2007.03.03

DNS Swindling

15.12.47 - Mark

or, Never let a domain name you want to keep go into "Redemption Period"

I'm doing some web work for a local business, and when I met with them a couple days ago I quickly learned that they already had a domain name. I've actually found it pretty common for small business to have domain names but lack anything more than a place holder, if anything.

Anyways, I start checking to see what needs to be done to start building a usable site. Well it turns out, the domain name registration didn't get renewed, and the domain in question is locked into a special state of hell known as a "redemption period".

In theory, redemption periods are a good thing. Recently expired domain names don't instantly fall back into the public pool, but they also fail to work and are gradually removed from the system. If you forget to renew, didn't get the notices because of an out of control spam filter, failed to keep your DNS records perfectly up to sate, or some other semi-legitimate reason, you get the shock of learning your domain no longer works, but have the ability to buy redemption by paying a fee (all of this applies for the next phase "pending deletion", a more expensive period of hell I'm not going to delve into)

Now, what would be an appropriate fee? Most domain names on the web are registered at discount registrars, like GoDaddy, Yahoo, and others who sell domains for a little more than the wholesale cost of the domains. For most domains, wholesale cost is under $10. Looking into the Redemption Fee, it started out as being $85, with a goal of $40 after development costs were recovered. Seems fair enough, it's enough that if I'm ever hit with it, I'll be sure to renew in time. Except, that's not the pricing I'm seeing.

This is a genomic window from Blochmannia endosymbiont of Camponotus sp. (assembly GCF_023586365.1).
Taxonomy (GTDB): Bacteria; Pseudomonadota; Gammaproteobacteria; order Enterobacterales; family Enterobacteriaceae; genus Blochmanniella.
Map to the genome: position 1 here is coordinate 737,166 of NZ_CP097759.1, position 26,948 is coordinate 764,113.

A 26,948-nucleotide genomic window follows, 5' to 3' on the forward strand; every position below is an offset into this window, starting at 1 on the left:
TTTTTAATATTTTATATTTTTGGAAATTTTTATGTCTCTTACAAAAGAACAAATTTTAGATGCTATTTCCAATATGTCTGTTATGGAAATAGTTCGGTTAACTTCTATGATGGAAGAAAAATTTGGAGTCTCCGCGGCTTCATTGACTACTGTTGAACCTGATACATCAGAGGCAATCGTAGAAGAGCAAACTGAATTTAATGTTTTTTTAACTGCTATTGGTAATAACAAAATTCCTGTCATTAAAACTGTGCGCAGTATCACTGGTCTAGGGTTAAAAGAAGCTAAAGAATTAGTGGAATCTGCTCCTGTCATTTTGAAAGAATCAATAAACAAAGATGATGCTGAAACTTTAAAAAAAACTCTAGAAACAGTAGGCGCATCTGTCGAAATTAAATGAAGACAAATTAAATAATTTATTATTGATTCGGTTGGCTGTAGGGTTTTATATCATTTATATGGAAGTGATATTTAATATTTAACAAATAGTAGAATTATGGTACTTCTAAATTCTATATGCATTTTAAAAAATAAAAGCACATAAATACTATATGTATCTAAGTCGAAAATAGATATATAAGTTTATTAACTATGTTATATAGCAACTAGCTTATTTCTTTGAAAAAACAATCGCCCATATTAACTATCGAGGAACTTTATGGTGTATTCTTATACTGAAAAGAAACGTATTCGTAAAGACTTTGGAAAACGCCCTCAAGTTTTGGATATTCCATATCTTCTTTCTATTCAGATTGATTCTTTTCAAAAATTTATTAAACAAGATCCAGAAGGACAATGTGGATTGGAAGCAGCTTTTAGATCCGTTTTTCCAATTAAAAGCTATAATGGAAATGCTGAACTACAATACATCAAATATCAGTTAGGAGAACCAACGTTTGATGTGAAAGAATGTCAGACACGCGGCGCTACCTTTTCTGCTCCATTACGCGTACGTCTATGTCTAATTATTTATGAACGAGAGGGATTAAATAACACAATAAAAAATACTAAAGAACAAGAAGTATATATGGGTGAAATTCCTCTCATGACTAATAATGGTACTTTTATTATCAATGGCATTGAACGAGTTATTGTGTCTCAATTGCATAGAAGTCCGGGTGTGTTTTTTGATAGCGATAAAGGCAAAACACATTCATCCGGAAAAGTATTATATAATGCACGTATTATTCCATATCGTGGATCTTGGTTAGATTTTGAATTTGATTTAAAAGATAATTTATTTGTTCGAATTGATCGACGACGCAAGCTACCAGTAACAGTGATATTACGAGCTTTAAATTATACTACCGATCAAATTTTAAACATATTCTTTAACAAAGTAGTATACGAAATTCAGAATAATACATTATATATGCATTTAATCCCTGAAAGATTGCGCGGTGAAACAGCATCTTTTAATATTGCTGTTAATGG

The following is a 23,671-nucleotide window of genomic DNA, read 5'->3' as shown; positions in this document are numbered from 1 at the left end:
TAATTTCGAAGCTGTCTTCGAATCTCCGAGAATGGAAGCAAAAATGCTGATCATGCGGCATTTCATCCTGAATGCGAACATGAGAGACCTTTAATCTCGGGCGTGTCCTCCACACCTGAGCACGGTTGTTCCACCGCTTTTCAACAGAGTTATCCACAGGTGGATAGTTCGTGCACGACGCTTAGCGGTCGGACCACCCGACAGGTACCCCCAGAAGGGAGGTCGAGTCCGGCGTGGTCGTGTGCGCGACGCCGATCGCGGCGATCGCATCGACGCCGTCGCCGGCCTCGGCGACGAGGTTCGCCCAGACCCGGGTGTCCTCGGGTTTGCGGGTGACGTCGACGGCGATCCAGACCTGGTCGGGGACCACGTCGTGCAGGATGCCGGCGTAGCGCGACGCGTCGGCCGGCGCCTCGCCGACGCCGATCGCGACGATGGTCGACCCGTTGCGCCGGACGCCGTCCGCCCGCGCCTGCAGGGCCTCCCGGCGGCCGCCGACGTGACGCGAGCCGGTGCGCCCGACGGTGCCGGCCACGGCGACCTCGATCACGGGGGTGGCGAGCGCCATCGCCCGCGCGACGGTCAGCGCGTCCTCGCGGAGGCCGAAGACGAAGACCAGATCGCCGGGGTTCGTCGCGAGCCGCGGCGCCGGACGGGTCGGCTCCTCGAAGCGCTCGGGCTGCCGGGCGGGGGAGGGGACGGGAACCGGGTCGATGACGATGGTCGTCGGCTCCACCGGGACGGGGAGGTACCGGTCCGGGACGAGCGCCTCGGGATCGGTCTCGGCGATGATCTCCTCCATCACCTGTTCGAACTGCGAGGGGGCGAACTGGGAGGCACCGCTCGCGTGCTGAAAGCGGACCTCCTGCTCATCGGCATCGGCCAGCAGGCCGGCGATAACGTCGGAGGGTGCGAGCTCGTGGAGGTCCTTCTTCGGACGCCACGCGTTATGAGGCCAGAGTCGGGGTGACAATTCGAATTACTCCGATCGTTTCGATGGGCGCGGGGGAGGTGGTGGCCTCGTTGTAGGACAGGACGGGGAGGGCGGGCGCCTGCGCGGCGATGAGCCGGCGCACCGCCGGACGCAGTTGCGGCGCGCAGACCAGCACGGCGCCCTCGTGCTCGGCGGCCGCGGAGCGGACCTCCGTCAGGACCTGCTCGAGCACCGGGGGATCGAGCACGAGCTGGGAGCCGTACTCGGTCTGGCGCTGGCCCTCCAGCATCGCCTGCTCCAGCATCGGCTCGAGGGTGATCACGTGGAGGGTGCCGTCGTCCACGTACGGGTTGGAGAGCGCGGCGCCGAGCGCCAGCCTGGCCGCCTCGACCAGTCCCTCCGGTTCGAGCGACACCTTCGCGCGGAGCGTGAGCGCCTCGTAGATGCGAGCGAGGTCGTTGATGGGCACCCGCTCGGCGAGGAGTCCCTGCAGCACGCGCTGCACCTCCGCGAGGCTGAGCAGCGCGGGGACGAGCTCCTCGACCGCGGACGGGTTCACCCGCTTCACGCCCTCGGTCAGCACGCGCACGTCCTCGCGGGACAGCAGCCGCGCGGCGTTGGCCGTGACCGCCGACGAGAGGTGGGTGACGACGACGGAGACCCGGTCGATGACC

When I figured out my client's Registrar, iPowerWeb (who are only a domain name reseller for TuCows), and after finding nothing useful on their site, I called their tech support (in a word, miserable) and after half a hour of waiting learned that their redemption fee is $160! As far as I can tell, this is actually a pretty common number, but its eight times what my client probably paid to register the domain for three years, and four times what ICANN's wholesale target price is for redemption renewals, and twice what GoDaddy charges. Hell, it might be cheaper to let it expire and use various services to play the drop market (Good article about snatching up expiring domain names)

I'm not sure what my client is going to do. I laid out the options, but in all honesty I'm not sure what I'd do. This is lose, lose for the consumer.

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